Despite the occurrence of the Death Cross, it does not mean the prices of a digital asset will continue downward. It can be an indicator of a market correction the preceded it, in which a massive sell-off took place. That was what happened right before the Death Cross was reached in March 2020. This saw the price of BTC go down from a closing high of $10,326.05 (February 12, 2020) until it came crashing to $4,970.79 (March 12, 2020). This led to a decrease in BTC trading volume, so naturally, it can be expected that the sentiment would turn bearish.

Things can also change over time, if not quickly then, gradually. After BTC took a massive dump in March 2020, it slowly began to recover rather than plunge further below $4,000. At that point, there were buyers of the digital asset at a price point that meets the market demand. By May 21, 2020, BTC began its upward trend once again as it was building momentum with buyers going for the dips.

There are other ways to look at a Golden Cross and a Death Cross based on the analytics. When there is a Golden Cross, the signal becomes bullish, and the sentiment is to hold while others buy. This keeps the momentum going, and you are not forced or required to sell anything. When it breaks to the downside, the Death Cross brings bearish sentiments, and the weaker hands (who don’t HODL) wind up selling to cut further losses.

A Death Cross actually appears more like a bargain to buy a digital asset like BTC at a lower price. It does not always mean the end, but rather a new cycle of accumulation. This is when whales begin to buy more of an asset and then consolidate their hold on it. Therefore, a Death Cross is just a market correction that is often due to taking of profits or FUD in the market. Traders can take this as a buy signal opportunity because it is a discount like an asset is on sale.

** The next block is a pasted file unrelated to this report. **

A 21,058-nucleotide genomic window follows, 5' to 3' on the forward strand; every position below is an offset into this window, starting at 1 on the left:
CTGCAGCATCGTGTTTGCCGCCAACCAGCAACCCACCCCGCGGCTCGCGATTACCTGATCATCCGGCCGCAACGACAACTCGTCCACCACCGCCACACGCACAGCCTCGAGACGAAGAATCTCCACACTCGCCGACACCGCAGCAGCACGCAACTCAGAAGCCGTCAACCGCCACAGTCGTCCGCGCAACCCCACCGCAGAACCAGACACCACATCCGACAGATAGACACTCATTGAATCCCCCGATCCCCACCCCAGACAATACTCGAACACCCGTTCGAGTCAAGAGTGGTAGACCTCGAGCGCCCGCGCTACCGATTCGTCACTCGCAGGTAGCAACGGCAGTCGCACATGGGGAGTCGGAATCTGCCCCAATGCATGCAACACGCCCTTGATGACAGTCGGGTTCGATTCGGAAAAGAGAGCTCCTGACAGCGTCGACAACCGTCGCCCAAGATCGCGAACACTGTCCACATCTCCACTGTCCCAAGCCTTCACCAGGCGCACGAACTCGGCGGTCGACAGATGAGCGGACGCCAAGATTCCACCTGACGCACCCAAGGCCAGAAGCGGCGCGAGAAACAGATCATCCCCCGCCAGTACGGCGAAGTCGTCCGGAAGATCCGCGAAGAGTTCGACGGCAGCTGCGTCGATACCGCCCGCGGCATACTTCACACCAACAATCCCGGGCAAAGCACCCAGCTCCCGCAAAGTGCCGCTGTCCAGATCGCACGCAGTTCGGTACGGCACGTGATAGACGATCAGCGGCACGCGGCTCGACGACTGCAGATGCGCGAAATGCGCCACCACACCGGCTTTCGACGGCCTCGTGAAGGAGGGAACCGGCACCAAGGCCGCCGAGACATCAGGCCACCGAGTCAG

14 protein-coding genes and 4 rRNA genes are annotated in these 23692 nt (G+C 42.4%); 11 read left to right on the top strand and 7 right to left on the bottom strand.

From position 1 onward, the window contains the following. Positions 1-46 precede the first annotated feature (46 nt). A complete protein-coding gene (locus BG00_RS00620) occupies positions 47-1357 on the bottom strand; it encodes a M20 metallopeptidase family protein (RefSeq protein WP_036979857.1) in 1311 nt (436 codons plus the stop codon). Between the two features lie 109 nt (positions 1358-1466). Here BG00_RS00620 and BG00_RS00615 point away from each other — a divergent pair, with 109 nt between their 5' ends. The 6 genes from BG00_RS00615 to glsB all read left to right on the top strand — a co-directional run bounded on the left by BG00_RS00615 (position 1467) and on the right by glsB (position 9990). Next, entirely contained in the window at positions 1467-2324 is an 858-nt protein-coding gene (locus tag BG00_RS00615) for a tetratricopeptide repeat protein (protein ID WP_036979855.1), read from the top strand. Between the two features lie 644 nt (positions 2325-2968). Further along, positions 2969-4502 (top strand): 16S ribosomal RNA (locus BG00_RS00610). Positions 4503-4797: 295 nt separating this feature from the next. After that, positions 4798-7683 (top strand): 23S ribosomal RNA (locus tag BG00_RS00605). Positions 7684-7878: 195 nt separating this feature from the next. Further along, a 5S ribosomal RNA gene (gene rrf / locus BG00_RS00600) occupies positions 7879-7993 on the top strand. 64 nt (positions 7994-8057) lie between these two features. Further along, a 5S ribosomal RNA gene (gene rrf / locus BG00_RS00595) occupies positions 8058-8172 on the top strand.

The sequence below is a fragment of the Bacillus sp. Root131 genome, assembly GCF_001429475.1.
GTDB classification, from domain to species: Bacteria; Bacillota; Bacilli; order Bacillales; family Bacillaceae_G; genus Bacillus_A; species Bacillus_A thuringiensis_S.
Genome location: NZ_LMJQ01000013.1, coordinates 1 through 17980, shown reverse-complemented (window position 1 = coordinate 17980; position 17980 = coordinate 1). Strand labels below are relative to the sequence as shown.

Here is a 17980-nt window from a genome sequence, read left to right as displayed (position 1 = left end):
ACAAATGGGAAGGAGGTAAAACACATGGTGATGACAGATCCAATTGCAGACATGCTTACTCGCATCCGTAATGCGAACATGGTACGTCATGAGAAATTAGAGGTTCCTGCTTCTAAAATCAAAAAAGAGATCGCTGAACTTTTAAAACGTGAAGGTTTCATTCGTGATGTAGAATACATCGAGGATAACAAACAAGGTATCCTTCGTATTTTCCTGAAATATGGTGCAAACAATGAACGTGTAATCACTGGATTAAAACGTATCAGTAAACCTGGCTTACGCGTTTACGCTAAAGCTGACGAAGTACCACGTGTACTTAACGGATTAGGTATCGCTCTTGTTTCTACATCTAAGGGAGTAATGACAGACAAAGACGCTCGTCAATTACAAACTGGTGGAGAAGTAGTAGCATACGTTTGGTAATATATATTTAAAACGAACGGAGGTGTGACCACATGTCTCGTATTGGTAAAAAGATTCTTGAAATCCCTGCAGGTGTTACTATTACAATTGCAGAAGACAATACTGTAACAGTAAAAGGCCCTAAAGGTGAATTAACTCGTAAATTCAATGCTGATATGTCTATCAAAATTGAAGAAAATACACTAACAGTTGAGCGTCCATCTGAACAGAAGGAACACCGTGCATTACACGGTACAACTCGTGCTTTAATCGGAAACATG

Analyzing the data using moving averages can help with trading decisions. It is not an absolute indicator though, which is why it is best to look at other indicators besides the moving average to determine the most likely possibility of an asset’s movement. While traditionally it is used for TA in the traditional financial markets, it has found a place among crypto traders and analysts as well.

Disclaimer: This is not financial advice. This is for reference only. Do your own research to verify information.

First published in The Capital (1/26/21)



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Vincent Tabora

Editor HD-PRO, DevOps Trusterras (Cybersecurity, Blockchain, Software Development, Engineering, Photography, Technology)